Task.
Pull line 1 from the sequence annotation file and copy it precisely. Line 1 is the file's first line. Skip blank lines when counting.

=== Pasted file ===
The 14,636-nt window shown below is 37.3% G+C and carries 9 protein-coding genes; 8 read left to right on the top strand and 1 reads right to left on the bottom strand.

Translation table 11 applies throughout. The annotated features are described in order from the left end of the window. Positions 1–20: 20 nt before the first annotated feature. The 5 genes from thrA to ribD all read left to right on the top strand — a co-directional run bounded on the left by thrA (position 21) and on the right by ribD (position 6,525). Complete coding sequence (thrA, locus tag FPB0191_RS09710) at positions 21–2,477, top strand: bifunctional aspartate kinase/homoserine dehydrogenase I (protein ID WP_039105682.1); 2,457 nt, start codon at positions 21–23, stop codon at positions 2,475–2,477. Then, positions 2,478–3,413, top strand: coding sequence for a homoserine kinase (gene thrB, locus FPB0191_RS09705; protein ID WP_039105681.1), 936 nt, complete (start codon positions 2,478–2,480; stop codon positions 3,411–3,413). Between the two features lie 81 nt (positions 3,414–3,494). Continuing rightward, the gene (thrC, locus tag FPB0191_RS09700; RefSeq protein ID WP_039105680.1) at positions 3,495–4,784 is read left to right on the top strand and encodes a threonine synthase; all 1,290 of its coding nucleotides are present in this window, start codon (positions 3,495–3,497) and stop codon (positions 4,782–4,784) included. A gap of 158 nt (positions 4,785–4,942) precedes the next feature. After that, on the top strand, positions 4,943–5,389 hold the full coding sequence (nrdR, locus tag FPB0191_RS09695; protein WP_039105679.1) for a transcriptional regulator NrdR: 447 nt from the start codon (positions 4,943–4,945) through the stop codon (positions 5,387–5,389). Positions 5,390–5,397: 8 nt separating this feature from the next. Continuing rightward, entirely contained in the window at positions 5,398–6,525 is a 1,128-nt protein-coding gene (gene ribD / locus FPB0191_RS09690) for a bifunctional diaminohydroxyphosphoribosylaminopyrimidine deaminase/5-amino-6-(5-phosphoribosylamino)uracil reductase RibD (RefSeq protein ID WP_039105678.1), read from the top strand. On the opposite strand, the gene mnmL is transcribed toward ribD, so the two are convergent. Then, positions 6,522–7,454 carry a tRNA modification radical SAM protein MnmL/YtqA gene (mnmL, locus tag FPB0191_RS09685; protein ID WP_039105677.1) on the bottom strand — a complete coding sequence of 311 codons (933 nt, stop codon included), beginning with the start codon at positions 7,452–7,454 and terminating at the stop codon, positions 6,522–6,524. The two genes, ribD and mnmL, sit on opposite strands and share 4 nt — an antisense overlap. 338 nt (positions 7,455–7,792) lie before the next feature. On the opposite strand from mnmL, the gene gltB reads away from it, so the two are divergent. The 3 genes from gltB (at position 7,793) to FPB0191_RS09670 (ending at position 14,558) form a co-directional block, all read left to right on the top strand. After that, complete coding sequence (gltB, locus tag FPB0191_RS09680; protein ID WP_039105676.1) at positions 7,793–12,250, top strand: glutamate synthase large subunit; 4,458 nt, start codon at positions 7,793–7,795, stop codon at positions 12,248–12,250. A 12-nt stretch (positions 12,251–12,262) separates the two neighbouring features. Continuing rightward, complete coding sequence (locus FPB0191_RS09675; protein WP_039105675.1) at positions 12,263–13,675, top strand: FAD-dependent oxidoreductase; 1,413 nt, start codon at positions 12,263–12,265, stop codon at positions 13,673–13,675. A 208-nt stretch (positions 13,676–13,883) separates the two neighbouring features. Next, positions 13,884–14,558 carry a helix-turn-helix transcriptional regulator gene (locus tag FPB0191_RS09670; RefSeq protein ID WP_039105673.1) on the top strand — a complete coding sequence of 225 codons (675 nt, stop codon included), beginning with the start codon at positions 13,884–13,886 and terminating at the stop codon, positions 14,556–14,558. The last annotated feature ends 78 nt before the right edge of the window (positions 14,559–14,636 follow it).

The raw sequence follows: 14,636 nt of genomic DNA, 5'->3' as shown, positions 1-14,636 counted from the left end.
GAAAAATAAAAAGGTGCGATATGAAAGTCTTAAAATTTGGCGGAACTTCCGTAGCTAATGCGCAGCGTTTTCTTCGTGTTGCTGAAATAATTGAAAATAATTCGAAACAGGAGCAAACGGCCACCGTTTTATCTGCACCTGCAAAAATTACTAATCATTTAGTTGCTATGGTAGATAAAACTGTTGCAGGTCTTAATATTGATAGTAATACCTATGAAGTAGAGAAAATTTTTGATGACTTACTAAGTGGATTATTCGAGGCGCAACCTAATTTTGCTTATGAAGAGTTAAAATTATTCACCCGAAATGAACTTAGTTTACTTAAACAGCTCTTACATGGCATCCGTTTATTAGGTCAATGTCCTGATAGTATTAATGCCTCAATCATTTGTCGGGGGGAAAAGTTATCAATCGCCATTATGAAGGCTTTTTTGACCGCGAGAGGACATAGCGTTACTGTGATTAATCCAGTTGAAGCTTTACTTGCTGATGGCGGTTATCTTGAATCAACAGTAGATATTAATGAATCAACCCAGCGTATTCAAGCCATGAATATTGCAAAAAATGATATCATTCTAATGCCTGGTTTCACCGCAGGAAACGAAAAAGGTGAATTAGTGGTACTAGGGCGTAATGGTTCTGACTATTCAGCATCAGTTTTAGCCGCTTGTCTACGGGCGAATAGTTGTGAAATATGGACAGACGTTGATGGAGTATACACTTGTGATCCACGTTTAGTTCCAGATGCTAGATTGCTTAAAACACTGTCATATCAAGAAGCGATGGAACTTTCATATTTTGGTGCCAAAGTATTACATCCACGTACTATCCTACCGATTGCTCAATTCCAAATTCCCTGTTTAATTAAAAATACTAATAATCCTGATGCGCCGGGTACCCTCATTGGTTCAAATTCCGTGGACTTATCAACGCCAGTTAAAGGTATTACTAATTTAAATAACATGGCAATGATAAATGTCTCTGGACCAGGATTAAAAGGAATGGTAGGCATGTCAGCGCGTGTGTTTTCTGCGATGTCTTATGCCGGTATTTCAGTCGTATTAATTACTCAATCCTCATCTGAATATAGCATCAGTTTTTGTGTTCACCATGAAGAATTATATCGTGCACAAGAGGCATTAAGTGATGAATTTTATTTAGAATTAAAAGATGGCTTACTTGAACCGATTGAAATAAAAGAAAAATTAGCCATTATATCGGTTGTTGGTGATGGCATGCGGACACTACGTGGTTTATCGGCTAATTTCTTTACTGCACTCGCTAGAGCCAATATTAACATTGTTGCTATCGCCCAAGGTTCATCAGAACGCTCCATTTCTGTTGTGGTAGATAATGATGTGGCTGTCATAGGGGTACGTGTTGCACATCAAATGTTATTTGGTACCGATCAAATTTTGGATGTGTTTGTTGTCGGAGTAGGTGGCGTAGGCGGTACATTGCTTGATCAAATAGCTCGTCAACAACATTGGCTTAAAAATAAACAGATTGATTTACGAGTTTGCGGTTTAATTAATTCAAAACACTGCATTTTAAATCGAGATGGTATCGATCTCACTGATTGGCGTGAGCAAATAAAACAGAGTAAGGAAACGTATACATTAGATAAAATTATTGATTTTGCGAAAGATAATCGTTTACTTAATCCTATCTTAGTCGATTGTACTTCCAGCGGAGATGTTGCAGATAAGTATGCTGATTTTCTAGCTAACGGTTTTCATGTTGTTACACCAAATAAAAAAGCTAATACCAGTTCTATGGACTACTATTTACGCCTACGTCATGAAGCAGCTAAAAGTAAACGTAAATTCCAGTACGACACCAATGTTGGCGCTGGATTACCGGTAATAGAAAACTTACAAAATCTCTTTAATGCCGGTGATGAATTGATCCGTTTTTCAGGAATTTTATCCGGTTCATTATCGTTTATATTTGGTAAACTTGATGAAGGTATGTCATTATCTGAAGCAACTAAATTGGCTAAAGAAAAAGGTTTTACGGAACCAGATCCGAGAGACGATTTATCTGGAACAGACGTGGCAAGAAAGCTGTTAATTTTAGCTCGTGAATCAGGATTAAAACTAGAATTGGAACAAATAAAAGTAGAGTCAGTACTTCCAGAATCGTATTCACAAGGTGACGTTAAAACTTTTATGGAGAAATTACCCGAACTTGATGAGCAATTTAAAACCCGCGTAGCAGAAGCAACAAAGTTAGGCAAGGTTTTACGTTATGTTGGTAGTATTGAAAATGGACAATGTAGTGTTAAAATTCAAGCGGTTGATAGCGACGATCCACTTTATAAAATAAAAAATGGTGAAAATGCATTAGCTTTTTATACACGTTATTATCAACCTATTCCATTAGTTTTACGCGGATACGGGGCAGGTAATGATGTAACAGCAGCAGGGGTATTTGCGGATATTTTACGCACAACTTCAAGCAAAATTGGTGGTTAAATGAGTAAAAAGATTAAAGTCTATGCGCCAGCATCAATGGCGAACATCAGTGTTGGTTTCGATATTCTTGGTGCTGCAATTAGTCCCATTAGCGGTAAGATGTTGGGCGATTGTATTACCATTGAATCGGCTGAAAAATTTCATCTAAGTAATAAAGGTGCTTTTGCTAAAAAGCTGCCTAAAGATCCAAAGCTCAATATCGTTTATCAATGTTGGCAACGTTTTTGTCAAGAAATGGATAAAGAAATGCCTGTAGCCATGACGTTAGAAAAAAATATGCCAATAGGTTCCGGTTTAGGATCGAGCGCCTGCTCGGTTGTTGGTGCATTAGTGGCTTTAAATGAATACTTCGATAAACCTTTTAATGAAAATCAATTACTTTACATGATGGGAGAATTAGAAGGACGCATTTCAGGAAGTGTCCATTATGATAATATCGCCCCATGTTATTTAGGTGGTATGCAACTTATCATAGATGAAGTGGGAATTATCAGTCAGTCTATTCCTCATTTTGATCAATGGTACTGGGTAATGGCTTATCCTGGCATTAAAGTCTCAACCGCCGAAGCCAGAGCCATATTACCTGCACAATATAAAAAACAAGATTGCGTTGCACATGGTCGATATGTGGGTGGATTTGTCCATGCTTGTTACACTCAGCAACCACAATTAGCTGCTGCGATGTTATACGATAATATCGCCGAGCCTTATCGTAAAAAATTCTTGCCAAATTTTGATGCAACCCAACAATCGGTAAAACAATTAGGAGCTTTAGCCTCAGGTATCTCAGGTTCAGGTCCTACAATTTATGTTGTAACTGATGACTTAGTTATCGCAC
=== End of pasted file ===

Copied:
The 14,636-nt window shown below is 37.3% G+C and carries 9 protein-coding genes; 8 read left to right on the top strand and 1 reads right to left on the bottom strand.